Milk: Cow, Unpasteurized
Country: France, Jura
Accompaniment: Dry whites like Sancerre or lighter red
Originating in the Jura Mountains in eastern France, Comte, aka Comte de Gruyere, is one of the oldest cheeses in the world and is known to have been around at the time of Charlemagne. Its production is regulated under AOC rules that stipulate that only the raw milk from Montebeliarde and Tachete de l’Est cows may be used. The cows have to be fed grass or hay and strictly no silage.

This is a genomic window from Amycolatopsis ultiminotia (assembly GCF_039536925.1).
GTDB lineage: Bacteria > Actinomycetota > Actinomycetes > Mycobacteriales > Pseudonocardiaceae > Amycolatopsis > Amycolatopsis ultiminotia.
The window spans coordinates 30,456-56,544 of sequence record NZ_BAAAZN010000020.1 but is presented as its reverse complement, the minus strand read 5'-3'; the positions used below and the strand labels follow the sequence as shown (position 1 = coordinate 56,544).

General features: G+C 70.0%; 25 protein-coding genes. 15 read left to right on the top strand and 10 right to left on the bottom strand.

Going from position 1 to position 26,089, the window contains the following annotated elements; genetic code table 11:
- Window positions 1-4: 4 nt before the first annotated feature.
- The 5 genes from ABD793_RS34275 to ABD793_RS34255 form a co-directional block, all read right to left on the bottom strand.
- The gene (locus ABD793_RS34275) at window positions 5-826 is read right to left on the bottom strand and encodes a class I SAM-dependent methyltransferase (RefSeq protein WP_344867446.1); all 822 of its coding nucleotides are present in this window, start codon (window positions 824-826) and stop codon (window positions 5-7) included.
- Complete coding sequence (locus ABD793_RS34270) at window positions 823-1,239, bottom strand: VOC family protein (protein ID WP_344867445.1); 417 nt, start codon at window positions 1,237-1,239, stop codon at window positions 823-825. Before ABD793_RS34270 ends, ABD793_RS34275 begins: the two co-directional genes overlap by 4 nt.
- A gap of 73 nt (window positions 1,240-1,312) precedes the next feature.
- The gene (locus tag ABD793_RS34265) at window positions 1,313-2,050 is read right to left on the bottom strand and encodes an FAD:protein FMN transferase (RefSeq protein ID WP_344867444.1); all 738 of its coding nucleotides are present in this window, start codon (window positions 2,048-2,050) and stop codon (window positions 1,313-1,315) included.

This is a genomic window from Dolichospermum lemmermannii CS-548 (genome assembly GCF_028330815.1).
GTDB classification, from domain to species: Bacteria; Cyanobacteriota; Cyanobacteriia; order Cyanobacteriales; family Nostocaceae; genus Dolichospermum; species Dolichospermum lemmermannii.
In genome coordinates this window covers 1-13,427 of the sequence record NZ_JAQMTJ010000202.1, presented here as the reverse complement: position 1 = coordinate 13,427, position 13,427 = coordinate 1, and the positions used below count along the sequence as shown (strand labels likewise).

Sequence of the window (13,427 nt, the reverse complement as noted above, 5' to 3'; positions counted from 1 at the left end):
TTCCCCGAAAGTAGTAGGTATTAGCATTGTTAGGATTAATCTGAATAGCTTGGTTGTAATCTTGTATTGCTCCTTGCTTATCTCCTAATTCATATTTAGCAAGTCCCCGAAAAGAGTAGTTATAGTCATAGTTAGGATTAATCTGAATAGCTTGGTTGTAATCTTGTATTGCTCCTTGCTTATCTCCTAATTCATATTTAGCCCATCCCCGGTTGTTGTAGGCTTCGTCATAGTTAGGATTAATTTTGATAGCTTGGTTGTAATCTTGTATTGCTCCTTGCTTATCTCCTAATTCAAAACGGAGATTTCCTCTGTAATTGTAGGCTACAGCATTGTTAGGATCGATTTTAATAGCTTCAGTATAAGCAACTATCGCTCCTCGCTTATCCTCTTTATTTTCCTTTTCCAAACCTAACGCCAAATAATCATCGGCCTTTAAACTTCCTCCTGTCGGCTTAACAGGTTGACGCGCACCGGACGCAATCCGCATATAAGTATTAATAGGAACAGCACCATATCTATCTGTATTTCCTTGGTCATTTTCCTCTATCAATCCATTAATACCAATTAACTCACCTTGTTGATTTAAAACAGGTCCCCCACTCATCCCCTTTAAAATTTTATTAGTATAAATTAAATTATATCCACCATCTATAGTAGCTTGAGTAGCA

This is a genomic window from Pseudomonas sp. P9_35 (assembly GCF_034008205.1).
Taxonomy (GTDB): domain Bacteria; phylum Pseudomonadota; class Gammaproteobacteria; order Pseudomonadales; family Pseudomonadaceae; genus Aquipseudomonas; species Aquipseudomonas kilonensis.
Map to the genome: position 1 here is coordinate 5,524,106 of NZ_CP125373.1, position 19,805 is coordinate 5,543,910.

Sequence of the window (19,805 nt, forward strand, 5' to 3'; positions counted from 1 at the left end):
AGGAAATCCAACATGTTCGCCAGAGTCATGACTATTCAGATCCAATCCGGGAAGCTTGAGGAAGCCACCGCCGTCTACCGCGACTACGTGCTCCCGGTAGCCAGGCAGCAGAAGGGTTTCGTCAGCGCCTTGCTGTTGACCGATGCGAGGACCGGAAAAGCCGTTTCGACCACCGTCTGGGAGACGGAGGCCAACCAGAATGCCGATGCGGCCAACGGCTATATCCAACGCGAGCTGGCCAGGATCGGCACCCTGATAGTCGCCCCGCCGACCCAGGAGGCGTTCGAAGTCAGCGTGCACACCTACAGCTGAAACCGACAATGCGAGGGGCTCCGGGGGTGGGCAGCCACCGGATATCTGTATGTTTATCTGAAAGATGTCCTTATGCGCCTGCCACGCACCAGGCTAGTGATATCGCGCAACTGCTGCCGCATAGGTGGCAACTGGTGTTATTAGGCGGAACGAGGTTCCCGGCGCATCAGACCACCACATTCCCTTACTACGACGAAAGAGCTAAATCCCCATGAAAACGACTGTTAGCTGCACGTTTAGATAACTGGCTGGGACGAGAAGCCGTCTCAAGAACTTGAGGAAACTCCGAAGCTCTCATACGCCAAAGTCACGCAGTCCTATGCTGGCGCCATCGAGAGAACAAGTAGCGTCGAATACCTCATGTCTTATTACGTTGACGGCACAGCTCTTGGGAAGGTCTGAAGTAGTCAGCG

It takes 530 liters or 30 cows’ worth of milk to produce one 80 pound wheel. The cheese is aged between 12 and 16 months. It is a washed-rind cheese so the outside is sticky; the inside is a beautiful yellow with small holes (“eyes” in cheese lingo).
The taste of the cheese can best be described as nutty with caramel overtones. It is a great cheese to have on its own or on a cracker, but like its Swiss counterpart it melts very well too.